Reinhart – Weekly Cotton Market Report: Nov. 5, 2015


 ICE Cotton Futures

Prices have been unable to hold on to last week’s gains and closed below what looks like a bearish consolidation pattern. Volume has increased as Dec-Mar spreading activity has become more intense. About half of this week’s futures volume has been spread related. The Dec15-Mar16 spread has been under pressure from fund rolling and moved from premium to discount for the first time since August.

The short-term technical picture has turned negative from neutral. Support is at around 62.00 then at 61.60. Building value below latter level sets 60.50 as minimum down-side target. Resistance is at 62.40, 62.80-63.00. Key resistance is between 63.60 and 64.00. If broken on a close basis then would expect a push to 65.00-65.50.

The new ICE world cotton contract (WCT) debuted on Monday. The exchange has been actively looking for support from all relevant sectors in order to ensure a successful start. However, so far only very little volume has exchanged hands (250 lots in total). This is not entirely surprising as understandably participants are hesitant in committing themselves in an illiquid contract and one that lacks established reference points. Nevertheless, the potential for this contract to become important exists. It may just need some time.

USA – The USDA weekly indicators show that cotton boll opening and cotton harvest continue to track closely with the five year average. In terms of subjective crop condition ratings, the latest weekly report showed 47% of the U.S. crop in the “Good/Excellent” categories, same as the previous week. Roughly 50% of the U.S. crop has now been harvested. The Southeast witnessed a few more days of untimely rains, and weather in West Texas. Central has been genuinely conducive to the continuation of the harvest. Recently, we hear reports of perhaps greater than expected cotton yields from the High Plains region of the state with larger than expected boll sizes. This might ultimately translate into an upward revision to Texas production by one or two hundred thousand bales. If that were to happen, it might offset some of the forthcoming production losses from places like South Carolina and North Carolina. In other words, overall U.S. production might not change much from the current projection. Next week’s USDA report should be one which gets closer to the final story. Because of the rains in most regions, the supply and demand of good quality cotton is another story. Market-wise, prices once again seem to be meandering in the muck and mire and going nowhere. The recent rally to near the 65-cent area fizzled out, and prices have since retreated back near the “old support” area of roughly 62 cents. Much of the crop in the U.S. remains to be sold by producers and the market price remains mostly uninteresting for producers. The season is still young and we expect the bulk of movement through the marketing channels to commence towards the latter part of this year. In the meantime the local basis and fiber quality premiums remain strong. U.S. fiber quality has consistently traded at a premium, especially for the last two crop seasons. This is expected to continue, but with overall demand weak and serious price competition from other growths, how long this will last can be questioned.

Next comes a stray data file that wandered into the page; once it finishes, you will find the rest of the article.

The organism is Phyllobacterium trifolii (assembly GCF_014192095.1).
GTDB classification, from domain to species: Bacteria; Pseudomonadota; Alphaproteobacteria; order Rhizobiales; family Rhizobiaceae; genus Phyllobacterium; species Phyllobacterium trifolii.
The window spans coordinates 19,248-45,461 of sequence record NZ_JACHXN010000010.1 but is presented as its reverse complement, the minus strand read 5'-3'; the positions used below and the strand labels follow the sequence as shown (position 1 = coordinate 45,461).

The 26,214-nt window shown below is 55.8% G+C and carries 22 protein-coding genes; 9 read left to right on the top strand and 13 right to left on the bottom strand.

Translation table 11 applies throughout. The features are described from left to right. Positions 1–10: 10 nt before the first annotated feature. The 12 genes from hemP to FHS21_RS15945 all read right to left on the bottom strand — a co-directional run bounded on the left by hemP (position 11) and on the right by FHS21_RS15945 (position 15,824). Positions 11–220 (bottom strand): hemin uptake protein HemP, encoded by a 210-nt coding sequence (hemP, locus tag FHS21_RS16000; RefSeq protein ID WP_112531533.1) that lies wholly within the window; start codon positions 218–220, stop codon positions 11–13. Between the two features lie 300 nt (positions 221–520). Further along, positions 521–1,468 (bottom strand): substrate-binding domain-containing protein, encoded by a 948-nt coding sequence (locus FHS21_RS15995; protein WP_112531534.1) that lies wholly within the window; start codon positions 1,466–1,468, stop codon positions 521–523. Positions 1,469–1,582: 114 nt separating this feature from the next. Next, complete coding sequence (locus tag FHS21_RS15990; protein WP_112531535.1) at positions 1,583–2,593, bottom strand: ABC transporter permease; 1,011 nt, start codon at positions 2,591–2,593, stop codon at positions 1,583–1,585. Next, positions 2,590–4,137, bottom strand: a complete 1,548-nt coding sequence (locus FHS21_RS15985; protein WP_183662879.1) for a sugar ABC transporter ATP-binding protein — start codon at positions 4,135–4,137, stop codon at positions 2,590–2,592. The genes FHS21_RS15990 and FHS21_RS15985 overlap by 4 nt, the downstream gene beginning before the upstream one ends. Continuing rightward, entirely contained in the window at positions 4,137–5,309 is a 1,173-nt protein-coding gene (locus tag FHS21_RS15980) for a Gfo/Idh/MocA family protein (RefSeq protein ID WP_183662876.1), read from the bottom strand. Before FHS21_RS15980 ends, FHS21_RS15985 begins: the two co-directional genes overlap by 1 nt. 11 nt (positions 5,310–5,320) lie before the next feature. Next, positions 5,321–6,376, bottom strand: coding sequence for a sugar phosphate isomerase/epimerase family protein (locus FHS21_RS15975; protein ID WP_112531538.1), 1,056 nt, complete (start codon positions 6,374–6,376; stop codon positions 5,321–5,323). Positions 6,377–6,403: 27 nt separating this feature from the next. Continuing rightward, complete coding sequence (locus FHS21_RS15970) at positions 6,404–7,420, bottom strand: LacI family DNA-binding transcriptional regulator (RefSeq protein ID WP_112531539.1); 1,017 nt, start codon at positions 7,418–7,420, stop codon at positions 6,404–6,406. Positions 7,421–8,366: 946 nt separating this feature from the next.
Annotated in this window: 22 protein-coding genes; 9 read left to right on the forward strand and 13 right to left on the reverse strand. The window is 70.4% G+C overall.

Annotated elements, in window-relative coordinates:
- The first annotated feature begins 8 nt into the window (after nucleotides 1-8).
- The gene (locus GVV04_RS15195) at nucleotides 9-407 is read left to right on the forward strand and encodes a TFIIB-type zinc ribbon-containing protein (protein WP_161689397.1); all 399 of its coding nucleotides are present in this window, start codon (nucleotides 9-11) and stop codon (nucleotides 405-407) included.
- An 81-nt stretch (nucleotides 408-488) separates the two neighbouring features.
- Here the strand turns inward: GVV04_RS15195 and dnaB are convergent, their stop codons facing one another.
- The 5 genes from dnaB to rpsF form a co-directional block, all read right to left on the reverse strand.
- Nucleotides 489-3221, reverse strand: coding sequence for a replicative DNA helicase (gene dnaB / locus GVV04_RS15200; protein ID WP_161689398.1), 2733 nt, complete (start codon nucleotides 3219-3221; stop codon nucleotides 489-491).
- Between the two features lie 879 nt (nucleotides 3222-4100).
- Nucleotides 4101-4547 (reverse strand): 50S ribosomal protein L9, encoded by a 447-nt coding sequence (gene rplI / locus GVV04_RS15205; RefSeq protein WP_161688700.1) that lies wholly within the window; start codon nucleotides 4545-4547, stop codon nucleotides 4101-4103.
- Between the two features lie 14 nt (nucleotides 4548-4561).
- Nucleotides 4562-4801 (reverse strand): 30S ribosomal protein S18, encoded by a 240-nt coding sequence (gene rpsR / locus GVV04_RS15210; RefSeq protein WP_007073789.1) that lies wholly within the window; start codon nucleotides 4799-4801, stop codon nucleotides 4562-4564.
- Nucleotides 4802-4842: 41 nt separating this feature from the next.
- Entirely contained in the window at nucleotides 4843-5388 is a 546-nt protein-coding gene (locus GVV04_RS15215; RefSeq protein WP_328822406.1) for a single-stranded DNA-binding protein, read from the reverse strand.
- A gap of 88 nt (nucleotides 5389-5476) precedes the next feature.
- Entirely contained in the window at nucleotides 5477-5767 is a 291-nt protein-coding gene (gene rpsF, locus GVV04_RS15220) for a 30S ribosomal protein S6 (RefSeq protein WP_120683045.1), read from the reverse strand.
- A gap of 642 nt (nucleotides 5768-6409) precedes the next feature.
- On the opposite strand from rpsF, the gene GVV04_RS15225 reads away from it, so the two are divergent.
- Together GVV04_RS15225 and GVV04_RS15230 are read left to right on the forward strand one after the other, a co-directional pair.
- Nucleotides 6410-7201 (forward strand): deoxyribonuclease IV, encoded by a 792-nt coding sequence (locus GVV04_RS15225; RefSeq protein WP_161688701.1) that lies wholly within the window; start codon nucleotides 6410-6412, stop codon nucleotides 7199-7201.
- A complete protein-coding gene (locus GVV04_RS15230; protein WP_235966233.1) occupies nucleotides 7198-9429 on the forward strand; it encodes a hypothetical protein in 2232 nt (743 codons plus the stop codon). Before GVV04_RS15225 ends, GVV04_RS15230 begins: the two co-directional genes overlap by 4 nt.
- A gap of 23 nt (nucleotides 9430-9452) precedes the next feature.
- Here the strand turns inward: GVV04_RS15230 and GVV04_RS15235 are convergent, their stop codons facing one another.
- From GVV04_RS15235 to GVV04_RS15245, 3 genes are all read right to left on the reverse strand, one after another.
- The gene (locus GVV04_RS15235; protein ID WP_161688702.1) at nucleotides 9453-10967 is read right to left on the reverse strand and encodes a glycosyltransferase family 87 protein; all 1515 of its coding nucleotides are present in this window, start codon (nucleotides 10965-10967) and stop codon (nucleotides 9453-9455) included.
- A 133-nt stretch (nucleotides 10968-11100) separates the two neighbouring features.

India – According to the latest preliminary estimates by Cotton Advisory Board (CAB), the opening stocks of cotton in India for 2015-16 seasons (October-September) is estimated at 5.2 million bales, cotton production forecast at 36.5 million bales and imports to be around 1.2 million bales. On the demand side, consumption by textile mills is expected to be 32.3 million bales and exports may rise to 6.8 million bales, up 17.1 percent on y-o-y basis which would led to a closing stocks at 3.8 million bales versus 5.2 million bales last year. With clear weather over the plains, harvest further advances over key cotton producing regions. Arrivals have reach approximately 133’500 bales (each 170 kg) per day. Rising cotton supplies in the major cash markets and subdued demand from mills will keep the sentiments slightly weak for short term. Exports business continued into Pakistan, Bangladesh & Far East markets, with price range USC 65-66 per LB CFR for 29-30 mm G5 quality.

China – After having cleared the 12’100 resistance, the market entered into consolidation mode (basis Jan16). Prices have been trading sideways within a 130 pts range to close virtually unchanged. A settlement below 12’000 would mean that the short-term corrective move is over and the market is ready to test the life of contract low at 11’800. Overall trend remains down.

The Shanghai stock index is up and crossed the 3’500 mark after the Central Bank reduced banks’ reserve requirements increasing the liquidity.

Most mills have changed from import origins to Xinjiang cotton due to limited quota availabilities. Demand for consignments has dropped this week. First Brazil new crop consignments are arriving. It is expected that also consignments from India will increase starting second half November. Mills generally complain about slow business and lack of cash flow.